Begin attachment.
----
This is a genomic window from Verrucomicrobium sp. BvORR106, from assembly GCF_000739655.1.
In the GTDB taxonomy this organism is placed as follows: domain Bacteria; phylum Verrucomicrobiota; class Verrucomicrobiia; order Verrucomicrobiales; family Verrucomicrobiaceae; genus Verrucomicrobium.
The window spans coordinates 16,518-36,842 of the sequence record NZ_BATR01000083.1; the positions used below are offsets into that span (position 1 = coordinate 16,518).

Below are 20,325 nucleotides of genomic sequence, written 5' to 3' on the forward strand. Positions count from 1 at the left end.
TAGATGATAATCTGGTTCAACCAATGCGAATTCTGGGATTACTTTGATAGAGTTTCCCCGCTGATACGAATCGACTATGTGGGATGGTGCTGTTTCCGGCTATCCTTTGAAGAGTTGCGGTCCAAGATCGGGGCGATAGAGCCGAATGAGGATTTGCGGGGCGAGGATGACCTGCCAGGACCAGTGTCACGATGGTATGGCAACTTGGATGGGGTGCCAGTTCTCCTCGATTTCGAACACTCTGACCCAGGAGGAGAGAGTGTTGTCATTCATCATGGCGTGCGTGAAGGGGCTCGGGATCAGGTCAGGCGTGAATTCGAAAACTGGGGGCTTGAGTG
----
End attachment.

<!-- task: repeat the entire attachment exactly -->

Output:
This is a genomic window from Verrucomicrobium sp. BvORR106, from assembly GCF_000739655.1.
In the GTDB taxonomy this organism is placed as follows: domain Bacteria; phylum Verrucomicrobiota; class Verrucomicrobiia; order Verrucomicrobiales; family Verrucomicrobiaceae; genus Verrucomicrobium.
The window spans coordinates 16,518-36,842 of the sequence record NZ_BATR01000083.1; the positions used below are offsets into that span (position 1 = coordinate 16,518).

Below are 20,325 nucleotides of genomic sequence, written 5' to 3' on the forward strand. Positions count from 1 at the left end.
TAGATGATAATCTGGTTCAACCAATGCGAATTCTGGGATTACTTTGATAGAGTTTCCCCGCTGATACGAATCGACTATGTGGGATGGTGCTGTTTCCGGCTATCCTTTGAAGAGTTGCGGTCCAAGATCGGGGCGATAGAGCCGAATGAGGATTTGCGGGGCGAGGATGACCTGCCAGGACCAGTGTCACGATGGTATGGCAACTTGGATGGGGTGCCAGTTCTCCTCGATTTCGAACACTCTGACCCAGGAGGAGAGAGTGTTGTCATTCATCATGGCGTGCGTGAAGGGGCTCGGGATCAGGTCAGGCGTGAATTCGAAAACTGGGGGCTTGAGTG